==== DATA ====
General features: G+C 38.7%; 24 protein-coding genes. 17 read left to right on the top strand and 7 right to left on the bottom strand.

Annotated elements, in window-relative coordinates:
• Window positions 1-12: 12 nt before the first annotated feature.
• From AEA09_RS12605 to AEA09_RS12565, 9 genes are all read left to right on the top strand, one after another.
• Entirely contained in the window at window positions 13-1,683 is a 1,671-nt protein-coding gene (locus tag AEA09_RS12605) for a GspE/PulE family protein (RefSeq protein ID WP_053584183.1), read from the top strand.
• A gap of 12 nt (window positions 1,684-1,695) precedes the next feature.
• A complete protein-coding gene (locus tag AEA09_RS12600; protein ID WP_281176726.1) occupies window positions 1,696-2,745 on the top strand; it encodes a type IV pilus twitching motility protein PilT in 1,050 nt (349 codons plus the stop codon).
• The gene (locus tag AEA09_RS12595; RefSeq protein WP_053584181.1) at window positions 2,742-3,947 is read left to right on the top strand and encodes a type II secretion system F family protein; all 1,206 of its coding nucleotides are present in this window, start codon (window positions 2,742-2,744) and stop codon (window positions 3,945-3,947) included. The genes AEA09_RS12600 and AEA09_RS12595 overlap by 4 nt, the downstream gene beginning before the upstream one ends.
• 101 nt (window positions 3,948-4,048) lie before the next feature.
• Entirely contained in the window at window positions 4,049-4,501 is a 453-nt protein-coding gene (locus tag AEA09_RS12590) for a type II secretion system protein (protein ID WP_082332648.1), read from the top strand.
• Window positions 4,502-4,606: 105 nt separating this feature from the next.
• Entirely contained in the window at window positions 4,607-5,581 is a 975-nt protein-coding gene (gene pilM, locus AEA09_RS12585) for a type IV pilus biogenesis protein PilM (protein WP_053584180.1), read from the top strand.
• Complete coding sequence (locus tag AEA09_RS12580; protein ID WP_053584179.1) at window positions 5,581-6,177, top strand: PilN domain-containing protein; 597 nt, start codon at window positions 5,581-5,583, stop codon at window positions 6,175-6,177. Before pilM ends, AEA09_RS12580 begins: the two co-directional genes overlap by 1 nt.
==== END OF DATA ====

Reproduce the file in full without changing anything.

General features: G+C 38.7%; 24 protein-coding genes. 17 read left to right on the top strand and 7 right to left on the bottom strand.

Annotated elements, in window-relative coordinates:
• Window positions 1-12: 12 nt before the first annotated feature.
• From AEA09_RS12605 to AEA09_RS12565, 9 genes are all read left to right on the top strand, one after another.
• Entirely contained in the window at window positions 13-1,683 is a 1,671-nt protein-coding gene (locus tag AEA09_RS12605) for a GspE/PulE family protein (RefSeq protein ID WP_053584183.1), read from the top strand.
• A gap of 12 nt (window positions 1,684-1,695) precedes the next feature.
• A complete protein-coding gene (locus tag AEA09_RS12600; protein ID WP_281176726.1) occupies window positions 1,696-2,745 on the top strand; it encodes a type IV pilus twitching motility protein PilT in 1,050 nt (349 codons plus the stop codon).
• The gene (locus tag AEA09_RS12595; RefSeq protein WP_053584181.1) at window positions 2,742-3,947 is read left to right on the top strand and encodes a type II secretion system F family protein; all 1,206 of its coding nucleotides are present in this window, start codon (window positions 2,742-2,744) and stop codon (window positions 3,945-3,947) included. The genes AEA09_RS12600 and AEA09_RS12595 overlap by 4 nt, the downstream gene beginning before the upstream one ends.
• 101 nt (window positions 3,948-4,048) lie before the next feature.
• Entirely contained in the window at window positions 4,049-4,501 is a 453-nt protein-coding gene (locus tag AEA09_RS12590) for a type II secretion system protein (protein ID WP_082332648.1), read from the top strand.
• Window positions 4,502-4,606: 105 nt separating this feature from the next.
• Entirely contained in the window at window positions 4,607-5,581 is a 975-nt protein-coding gene (gene pilM, locus AEA09_RS12585) for a type IV pilus biogenesis protein PilM (protein WP_053584180.1), read from the top strand.
• Complete coding sequence (locus tag AEA09_RS12580; protein ID WP_053584179.1) at window positions 5,581-6,177, top strand: PilN domain-containing protein; 597 nt, start codon at window positions 5,581-5,583, stop codon at window positions 6,175-6,177. Before pilM ends, AEA09_RS12580 begins: the two co-directional genes overlap by 1 nt.